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I started writing this song back in 1999 when the Scottish Parliament was about to open - I think it was in response to a song competition. I figured out the first verse and played that a lot... then got stuck. Now, in 2014 with a referendum ahead of us which I believe could significantly shape the future of our nation, I was inspired to finish it. Thanks to my brother Rick Anthony for helping me record it and for mixing the track. I should say that this is very much a Josephine solo, as opposed to a Last Ones Left track.
You took your time but you got there, marching along on the blood and the soil. All through the years and Culloden's tears and your grain and your fishing and your oil. And you wove your way down the Forth and the Tay and your bonny ships sailed out the Clyde. Oh Scotland, you're so much more than the place I bide.
You lived your life in a shadow, hardly yourself since you took his name. You were full of words, you could sing like a bird, in his grip you grew silent and tame. Now he's letting you fly are you too feart tae try, will you stay there and tremble at his side? Oh Scotland, you're so much more than England's bride.
No-one said it would be easy, but you have your reasons and plenty to gain. There's a spring in the air for what's right and what's fair, for a moment a break in the rain. You can count on your friends and the mountains and glens and that big white cross in your sky. Oh Scotland, maybes no, or mebbes aye?
We took our time now we've got here. When September comes there's a chance to shine. There will be no swords, fighting clansmen or lords, just the need to be drawing a line. It's an auld auld song, should we pass it along, well it's only your heart can decide.... Oh Scotland we wait on the shore of a turning tide. Oh Scotland, stand your ground haud your pen with pride.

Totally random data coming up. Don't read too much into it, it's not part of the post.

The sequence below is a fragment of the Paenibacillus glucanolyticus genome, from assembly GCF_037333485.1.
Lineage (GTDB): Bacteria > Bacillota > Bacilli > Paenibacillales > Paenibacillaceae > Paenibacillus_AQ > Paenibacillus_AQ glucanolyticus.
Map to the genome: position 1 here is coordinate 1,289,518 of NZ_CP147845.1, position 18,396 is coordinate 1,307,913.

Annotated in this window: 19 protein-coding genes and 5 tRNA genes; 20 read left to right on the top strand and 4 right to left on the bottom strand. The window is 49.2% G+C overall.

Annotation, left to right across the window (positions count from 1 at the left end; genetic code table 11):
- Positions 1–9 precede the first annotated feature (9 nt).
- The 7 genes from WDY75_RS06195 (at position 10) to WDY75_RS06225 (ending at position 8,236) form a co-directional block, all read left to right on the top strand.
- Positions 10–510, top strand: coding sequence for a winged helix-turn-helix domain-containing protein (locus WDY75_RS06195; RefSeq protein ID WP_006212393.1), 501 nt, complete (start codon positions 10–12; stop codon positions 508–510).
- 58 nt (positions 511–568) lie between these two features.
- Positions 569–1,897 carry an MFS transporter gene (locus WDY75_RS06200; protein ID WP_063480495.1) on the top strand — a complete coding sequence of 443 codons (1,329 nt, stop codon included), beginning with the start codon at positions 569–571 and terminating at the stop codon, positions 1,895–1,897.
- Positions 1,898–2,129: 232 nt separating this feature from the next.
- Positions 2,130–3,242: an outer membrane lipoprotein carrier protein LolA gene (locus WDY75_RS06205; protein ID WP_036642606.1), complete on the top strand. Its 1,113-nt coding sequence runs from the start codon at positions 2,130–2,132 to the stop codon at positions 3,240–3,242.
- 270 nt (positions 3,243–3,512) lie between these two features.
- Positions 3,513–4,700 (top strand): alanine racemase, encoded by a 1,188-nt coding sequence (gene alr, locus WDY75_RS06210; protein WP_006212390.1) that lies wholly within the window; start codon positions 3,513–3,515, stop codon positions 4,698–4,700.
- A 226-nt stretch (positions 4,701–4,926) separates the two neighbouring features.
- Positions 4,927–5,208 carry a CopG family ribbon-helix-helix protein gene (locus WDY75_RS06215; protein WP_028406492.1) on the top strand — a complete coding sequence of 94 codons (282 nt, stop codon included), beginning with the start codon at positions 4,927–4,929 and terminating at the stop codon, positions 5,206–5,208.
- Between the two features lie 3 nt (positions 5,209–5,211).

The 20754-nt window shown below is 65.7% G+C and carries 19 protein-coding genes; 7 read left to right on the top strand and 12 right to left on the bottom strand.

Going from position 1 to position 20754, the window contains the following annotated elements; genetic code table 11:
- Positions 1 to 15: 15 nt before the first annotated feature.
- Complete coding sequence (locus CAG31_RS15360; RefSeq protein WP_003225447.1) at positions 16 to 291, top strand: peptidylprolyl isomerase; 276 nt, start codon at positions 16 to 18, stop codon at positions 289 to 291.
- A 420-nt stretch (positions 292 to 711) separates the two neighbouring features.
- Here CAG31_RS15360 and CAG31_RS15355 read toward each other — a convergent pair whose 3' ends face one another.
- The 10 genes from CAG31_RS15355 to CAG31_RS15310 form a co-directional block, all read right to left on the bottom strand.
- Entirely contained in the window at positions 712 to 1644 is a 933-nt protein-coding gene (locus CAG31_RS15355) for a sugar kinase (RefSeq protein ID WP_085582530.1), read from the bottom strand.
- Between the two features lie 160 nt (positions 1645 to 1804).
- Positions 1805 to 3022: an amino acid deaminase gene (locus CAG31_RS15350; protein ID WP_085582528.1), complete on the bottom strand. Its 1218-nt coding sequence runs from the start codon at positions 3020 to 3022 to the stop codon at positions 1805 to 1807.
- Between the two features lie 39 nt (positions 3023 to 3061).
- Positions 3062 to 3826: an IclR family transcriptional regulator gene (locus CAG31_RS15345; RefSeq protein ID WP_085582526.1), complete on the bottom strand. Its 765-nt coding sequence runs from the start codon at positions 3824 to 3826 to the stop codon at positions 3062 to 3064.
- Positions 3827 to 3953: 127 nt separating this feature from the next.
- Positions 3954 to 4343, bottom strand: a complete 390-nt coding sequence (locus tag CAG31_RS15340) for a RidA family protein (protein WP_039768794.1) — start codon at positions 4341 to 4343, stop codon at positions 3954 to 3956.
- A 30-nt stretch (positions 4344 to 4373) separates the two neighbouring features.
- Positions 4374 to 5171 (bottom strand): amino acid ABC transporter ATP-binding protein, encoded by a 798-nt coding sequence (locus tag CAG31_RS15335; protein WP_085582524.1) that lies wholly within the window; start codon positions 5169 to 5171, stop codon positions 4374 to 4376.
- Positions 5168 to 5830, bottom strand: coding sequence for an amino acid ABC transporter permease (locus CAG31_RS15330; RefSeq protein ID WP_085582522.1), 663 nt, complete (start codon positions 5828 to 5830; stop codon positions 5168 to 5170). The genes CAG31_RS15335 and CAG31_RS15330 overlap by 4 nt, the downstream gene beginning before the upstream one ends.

released August 23, 2014
Thanks to Rick Anthony for mixing the song.
Glasgow based acoustic collective featuring singer/songwriter Josephine Anthony. The band also features supportive guitar
work by Craig Whitehill and fiddle playing by Kathryn O'Neil. They play regularly in pubs and other venues in Glasgow, and are influenced by folk greats such as Sandy Denny and Bert Jansch. Josephine also sings occasionally with her brother Rick Redbeard....more
At first glance, the landscape on the cover of Martin John Henry’s The Other Half of Everything is a scene of complete isolation. This is Scotland. An archetypal rugged landscape of hills and lochs, as far as the eye can see. On closer inspection, there are some signs of habitation: buildings, roads, farms… but they … Continue reading Album of the Week: The Other Half of Everything → Bandcamp Album of the Day Nov 21, 2011